J Neurogastroenterol Motil 2022; 28(2): 332-333  https://doi.org/10.5056/jnm21242
Sexual Dimorphism in the Gut Microbiome: Microgenderome or Microsexome?
Agata Mulak,1* Muriel Larauche,2,3 and Yvette Taché2,3
1Department of Gastroenterology and Hepatology, Wroclaw Medical University, Wroclaw, Poland; 2Vatche and Tamar Manoukian Division of Digestive Diseases, Department of Medicine, CURE: Digestive Diseases Research Center, David Geffen School of Medicine, UCLA, Los Angeles, CA, USA; and 3VA Greater Los Angeles Healthcare System, Los Angeles, CA, USA
Received: December 16, 2021; Revised: January 10, 2022; Accepted: January 10, 2022; Published online: April 30, 2022
© The Korean Society of Neurogastroenterology and Motility. All rights reserved.

cc This is an Open Access article distributed under the terms of the Creative Commons Attribution Non-Commercial License (http://creativecommons.org/licenses/by-nc/4.0) which permits unrestricted non-commercial use, distribution, and reproduction in any medium, provided the original work is properly cited.

TO THE EDITOR: An emerging concept of “microgenderome” has been recently evoked by Yoon and Kim1 in their comprehensive review on the role of sex hormones and gender in the gut microbiota. However, does this term really reflect sexual dimorphism in the microbiome or is it rather a misnomer? Should not the term “microsexome” be used instead? To the best our knowledge, that renaming was originally proposed by Spencer Stubbs (unpublished communication). It is important to emphasize the differences between sex- and gender-related influences on the gut microbiota. Indeed, the term “microgenderome” has been coined to describe sex differences in bidirectional interactions between the microbiota, hormones, immunity and disease susceptibility.2,3 However, as recently stated by Vemuri et al,4 since gender is a social construct, and sex is a biological construct, the term “microgenderome” may not accurately reflect most of the factors driving the binary male or female differences in the microbiota determined by biological sex rather than gender.4

While gender is defined as the range of characteristics pertaining to and differentiating between masculinity and femininity, these characteristics include behaviors, sex-based social structures (ie, gender roles), or gender identity. However, in basic research, “gender” is commonly used to refer to the biological sex of animals. It should be emphasized that the main reason for that inconsistency and ambiguity of nomenclature is the interchangeable use of the terms “sex” and “gender” in basic science, which has been uncritically extrapolated into translational research and also human studies.5

Importantly, we cannot exclude that gender (not only sex) can also have impact on the microbiome. For example, gender norms and roles may influence factors such as diet, physical activity, antimicrobial exposure, and psychiatric comorbidity. Moreover, a large body of evidence shows that the gut microbiota in return may affect behaviors and social functions confirming close interactions within the brain-gut-microbiota axis.6,7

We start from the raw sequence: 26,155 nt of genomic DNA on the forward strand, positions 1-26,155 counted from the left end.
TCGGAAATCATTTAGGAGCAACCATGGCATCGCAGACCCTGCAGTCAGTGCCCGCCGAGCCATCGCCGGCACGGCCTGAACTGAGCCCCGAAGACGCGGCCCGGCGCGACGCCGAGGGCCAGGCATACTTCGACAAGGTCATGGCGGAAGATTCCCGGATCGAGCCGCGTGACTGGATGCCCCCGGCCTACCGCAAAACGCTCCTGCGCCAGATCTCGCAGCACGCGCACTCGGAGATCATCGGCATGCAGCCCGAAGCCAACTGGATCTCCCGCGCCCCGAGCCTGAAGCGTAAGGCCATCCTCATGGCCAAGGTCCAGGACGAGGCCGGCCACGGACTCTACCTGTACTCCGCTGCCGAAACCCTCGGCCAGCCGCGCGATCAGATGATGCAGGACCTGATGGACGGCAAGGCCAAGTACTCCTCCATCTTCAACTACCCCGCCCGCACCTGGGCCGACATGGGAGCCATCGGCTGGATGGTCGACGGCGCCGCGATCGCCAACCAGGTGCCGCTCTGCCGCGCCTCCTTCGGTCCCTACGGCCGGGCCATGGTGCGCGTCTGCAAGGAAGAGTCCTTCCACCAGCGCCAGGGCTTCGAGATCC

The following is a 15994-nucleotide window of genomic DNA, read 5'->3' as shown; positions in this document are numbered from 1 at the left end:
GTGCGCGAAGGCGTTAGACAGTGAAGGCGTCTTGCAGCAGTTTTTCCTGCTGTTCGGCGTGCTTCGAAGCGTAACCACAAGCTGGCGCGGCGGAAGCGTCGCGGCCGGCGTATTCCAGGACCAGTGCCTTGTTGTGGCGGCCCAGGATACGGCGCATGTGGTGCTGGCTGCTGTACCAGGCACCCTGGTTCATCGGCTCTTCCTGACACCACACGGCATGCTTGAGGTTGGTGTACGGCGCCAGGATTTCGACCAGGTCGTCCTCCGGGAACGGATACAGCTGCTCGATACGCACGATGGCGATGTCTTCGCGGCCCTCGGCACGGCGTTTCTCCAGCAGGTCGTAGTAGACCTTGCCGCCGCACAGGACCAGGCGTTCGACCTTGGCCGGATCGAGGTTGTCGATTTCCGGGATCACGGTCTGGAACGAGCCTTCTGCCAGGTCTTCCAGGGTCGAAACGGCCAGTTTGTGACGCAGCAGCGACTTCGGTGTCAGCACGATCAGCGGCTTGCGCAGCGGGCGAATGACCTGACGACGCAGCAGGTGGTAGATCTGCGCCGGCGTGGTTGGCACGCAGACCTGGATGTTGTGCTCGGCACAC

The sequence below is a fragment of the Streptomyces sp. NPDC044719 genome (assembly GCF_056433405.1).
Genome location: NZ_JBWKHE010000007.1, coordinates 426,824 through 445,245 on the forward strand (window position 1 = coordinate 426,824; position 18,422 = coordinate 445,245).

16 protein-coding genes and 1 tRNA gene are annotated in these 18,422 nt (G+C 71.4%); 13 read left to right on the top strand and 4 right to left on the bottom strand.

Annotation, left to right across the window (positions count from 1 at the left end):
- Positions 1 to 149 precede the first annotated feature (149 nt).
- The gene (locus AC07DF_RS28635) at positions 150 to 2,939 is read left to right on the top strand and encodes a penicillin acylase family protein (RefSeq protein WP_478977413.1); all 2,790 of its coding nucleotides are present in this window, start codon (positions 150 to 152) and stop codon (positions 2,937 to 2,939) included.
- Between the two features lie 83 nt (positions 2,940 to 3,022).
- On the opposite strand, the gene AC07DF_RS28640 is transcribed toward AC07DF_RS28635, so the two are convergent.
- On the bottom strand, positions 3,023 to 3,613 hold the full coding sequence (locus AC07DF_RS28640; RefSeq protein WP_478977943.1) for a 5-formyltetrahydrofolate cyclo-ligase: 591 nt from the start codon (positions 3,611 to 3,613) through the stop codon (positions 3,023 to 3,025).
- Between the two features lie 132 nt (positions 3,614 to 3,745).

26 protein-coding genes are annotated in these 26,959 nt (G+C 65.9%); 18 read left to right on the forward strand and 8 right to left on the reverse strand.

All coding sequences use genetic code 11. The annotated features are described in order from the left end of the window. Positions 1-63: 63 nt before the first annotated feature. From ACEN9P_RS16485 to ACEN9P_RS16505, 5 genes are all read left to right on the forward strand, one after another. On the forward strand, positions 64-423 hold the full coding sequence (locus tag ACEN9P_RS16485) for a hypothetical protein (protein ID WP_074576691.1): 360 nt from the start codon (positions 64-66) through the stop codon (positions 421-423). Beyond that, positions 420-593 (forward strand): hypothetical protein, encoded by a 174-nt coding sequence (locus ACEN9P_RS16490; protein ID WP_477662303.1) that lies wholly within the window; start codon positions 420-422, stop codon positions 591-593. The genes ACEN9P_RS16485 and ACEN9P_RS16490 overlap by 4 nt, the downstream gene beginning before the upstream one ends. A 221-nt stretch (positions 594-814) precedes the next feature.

The term “microsexome” should be used preferentially in the context of the mainstream microbiome research addressing the characteristics related to biological sex and/or sex hormones. The sex bias present in numerous diseases is not entirely a host-intrinsic factor, since it may also be significantly reinforced by the commensal microbiota, as in the case of disorders of gut-brain interaction.2,8-10 Unravelling fundamental processes regulating sexual dimorphism in the host-microbiome bidirectional interactions should allow us to tailor prevention and treatment strategies in a sex-dependent manner as a step towards personalized medicine.

Financial support


Conflicts of interest


Author contributions

Agata Mulak, Muriel Larauche, and Yvette Taché wrote and revised the manuscript, and have approved the final version of the letter.

  1. Yoon K, Kim N. Roles of sex hormones and gender in the gut microbiota. J Neurogastroenterol Motil 2021;27:314-325.
    Pubmed KoreaMed CrossRef
  2. Flak MB, Neves JF, Blumberg RS. Immunology. Welcome to the microgenderome. Science 2013;339:1044-1045.
    Pubmed KoreaMed CrossRef
  3. Wallis A, Butt H, Ball M, Lewis DP, Bruck D. Support for the microgenderome invites enquiry into sex differences. Gut Microbes 2017;8:46-52.
    Pubmed KoreaMed CrossRef
  4. Vemuri R, Sylvia KE, Klein SL, et al. The microgenderome revealed: sex differences in bidirectional interactions between the microbiota, hormones, immunity and disease susceptibility. Semin Immunopathol 2019;41:265-275.
    Pubmed KoreaMed CrossRef
  5. Hines M. Neuroscience and sex/gender: looking back and forward. J Neurosci 2020;40:37-43.
    Pubmed KoreaMed CrossRef
  6. Mayer EA, Knight R, Mazmanian SK, Cryan JF, Tillisch K. Gut microbes and the brain: paradigm shift in neuroscience. J Neurosci 2014;34:15490-15496.
    Pubmed KoreaMed CrossRef
  7. Jaggar M, Rea K, Spichak S, Dinan TG, Cryan JF. You've got male: sex and the microbiota-gut-brain axis across the lifespan. Front Neuroendocrinol 2020;56:100815.
    Pubmed CrossRef
  8. Ma ZS, Li W. How and why men and women differ in their microbiomes: medical ecology and network analyses of the microgenderome. Adv Sci (Weinh) 2019;6:1902054.
    Pubmed KoreaMed CrossRef
  9. Kim YS, Unno T, Kim BY, Park MS. Sex differences in gut microbiota. World J Mens Health 2020;38:48-60.
    Pubmed KoreaMed CrossRef
  10. Mulak A, Taché Y, Larauche M. Sex hormones in the modulation of irritable bowel syndrome. World J Gastroenterol 2014;20:2433-2448.
    Pubmed KoreaMed CrossRef

This Article



Aims and Scope